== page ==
Art and Scent: Perfume-Themed “Magasin de Nouveautés” Trade Card




I came across this delightful piece of printed ephemera on the New York Public Library website. It was produced by the French lithography firm of Lithographie F. Appel and it probably dates to the 1880s. It’s a trade card from a series promoting the shops and businesses of the city of Saint-Denis, just north of Paris. In this image, a perfume bottle is transforming into a woman, or vice versa—we’ve all been there, haven’t we?—while surrounded by other toiletries, a powder puff, and an artist’s palette. It’s a nonsensical image, like some kind of “Alice Through the Belle Epoque Looking-Glass,” and I love it.

Image: The Miriam and Ira D. Wallach Division of Art, Prints and Photographs: Print Collection, The New York Public Library. c1876-1890. Scrapbooks of colored advertising cards in English and French: volume 3.

A “Serious Acquaintance”: The Wine-Tasting Scene in “Brideshead Revisited”


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When a reporter named Greta Moran contacted me for an interview about perfume back in June, she asked how I came to be so passionate and involved in this subject. I constructed a short timeline of my fragrance obsession for her, partly just for my own entertainment. This week, as I’m preparing to take part in a panel discussion about fragrance and writing, I’m thinking again about early influences on my work.

Some of these influences, I’ve realized, have nothing to do with perfume per se but much to do with other memorable sensory experiences—or reading about sensory experiences. One example: a much-loved scene from Evelyn Waugh’s Brideshead Revisited (1945)…

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Frida and Fragrance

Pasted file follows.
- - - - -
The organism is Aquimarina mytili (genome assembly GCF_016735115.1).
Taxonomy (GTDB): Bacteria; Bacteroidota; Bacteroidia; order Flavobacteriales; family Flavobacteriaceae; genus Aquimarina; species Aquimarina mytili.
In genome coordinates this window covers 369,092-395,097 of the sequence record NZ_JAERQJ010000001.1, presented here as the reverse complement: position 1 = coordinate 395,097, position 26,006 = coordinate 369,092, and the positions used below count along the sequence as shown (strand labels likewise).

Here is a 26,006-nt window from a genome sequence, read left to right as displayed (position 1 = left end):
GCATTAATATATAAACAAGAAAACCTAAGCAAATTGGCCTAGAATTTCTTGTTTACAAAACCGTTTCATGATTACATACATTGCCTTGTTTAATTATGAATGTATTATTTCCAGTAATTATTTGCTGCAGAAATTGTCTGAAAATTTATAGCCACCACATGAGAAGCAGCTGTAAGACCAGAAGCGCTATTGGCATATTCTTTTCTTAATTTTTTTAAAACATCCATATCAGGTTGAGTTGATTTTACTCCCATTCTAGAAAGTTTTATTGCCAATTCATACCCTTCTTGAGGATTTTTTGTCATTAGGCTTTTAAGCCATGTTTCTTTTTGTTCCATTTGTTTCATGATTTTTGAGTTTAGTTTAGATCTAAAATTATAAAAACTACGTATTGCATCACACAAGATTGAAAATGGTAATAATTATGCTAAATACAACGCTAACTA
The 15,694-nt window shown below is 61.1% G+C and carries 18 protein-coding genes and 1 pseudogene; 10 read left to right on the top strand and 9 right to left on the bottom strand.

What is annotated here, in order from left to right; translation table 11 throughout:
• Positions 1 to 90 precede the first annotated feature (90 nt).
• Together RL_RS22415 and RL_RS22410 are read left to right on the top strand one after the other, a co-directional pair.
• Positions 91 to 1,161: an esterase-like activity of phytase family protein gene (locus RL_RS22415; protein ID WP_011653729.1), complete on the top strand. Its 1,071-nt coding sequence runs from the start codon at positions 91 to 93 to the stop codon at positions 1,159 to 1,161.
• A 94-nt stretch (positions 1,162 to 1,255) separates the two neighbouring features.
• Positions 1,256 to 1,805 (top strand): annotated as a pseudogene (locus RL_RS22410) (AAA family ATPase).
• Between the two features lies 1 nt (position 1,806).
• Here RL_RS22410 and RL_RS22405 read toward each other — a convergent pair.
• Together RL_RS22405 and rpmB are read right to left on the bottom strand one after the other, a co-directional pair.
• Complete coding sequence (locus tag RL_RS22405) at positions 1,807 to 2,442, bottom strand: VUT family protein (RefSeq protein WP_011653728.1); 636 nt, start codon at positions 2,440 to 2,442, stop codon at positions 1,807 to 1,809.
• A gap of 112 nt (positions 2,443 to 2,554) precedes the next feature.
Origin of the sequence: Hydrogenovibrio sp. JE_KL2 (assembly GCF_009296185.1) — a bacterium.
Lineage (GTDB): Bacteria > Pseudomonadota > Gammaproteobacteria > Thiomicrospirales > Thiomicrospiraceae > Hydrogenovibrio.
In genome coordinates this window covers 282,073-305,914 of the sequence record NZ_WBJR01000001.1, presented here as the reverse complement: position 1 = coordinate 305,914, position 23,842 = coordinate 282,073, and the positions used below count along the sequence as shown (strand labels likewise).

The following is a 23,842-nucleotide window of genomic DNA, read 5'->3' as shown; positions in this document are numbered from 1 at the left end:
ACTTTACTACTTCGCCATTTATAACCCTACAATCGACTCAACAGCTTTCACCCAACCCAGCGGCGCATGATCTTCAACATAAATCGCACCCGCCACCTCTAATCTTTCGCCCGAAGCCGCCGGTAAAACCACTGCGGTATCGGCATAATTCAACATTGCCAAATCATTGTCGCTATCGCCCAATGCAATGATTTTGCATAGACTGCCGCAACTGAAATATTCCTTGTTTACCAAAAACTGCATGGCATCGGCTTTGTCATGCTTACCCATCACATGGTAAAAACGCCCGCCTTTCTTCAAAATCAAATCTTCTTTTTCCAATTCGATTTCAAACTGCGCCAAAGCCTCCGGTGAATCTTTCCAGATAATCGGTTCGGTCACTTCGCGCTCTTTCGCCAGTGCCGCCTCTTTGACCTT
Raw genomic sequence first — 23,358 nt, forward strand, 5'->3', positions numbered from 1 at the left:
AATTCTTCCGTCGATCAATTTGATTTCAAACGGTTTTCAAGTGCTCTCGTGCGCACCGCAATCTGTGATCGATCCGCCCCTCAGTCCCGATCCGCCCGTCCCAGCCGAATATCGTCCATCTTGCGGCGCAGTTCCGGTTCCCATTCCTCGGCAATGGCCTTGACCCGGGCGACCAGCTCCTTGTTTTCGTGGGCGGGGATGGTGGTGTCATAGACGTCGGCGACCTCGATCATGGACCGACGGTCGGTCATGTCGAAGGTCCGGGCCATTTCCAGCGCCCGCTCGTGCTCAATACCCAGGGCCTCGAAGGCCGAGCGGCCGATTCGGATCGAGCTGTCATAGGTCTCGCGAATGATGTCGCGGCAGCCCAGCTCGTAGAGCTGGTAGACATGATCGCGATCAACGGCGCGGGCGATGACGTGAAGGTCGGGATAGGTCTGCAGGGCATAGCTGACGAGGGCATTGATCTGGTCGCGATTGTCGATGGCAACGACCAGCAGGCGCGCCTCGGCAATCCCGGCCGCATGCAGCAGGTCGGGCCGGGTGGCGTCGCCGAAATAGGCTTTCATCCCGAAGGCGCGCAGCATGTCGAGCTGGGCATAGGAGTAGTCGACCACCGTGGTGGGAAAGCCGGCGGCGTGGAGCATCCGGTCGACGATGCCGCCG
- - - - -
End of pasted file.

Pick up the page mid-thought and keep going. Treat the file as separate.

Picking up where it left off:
“I am my own muse. I am the subject I know best.”

I’m currently reading Frida Kahlo: Making Myself Up, edited by Claire Wilcox and Circe Henstrosa and published by the Victoria & Albert in 2018. It’s the companion publication for the exhibition of the same name, open at the V&A through November 4, 2018.

This exhibition includes art by Kahlo and photographs of Kahlo taken by an international roster of photographers, some of whom were personal friends of the artist.  Its main theme is Kahlo’s keen sense of self-presentation and her symbolically (and literally) layered self-fashioning, exemplified by rarely seen objects from Kahlo’s home in Mexico City—intimate possessions like clothing, accessories, jewelry, and cosmetics.

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Upcoming Class: “Show and Smell: Five Moments of Art and Fragrance”


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On Thursday, November 29, I’ll be teaching a class called “Show and Smell: Five Moments of Art and Fragrance” through the Brooklyn Brainery.

For more information, please see the Brainery website!

Image: Chen Jiayan (Chinese, 1539-1623 or later). Detail of One Hundred Flowers, dated 1629. Color on silk, 10 x 10 3/8in. (25.4 x 26.4cm). Brooklyn Museum, Gift of the C. C. Wang Family Collection, 1997.185.18 (Photo: Brooklyn Museum)

“Painting with Words” Fragrance Writing Event


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Upcoming event: I’ll be participating in a panel discussion and workshop on fragrance writing, organized by The Perfumed Plume. It will take place in New York on November 7, 2018.

You can view the official invitation and a link to purchase tickets on the Perfumed Plume website. Many thanks to Lyn and Mary Ellen for inviting me to join this event!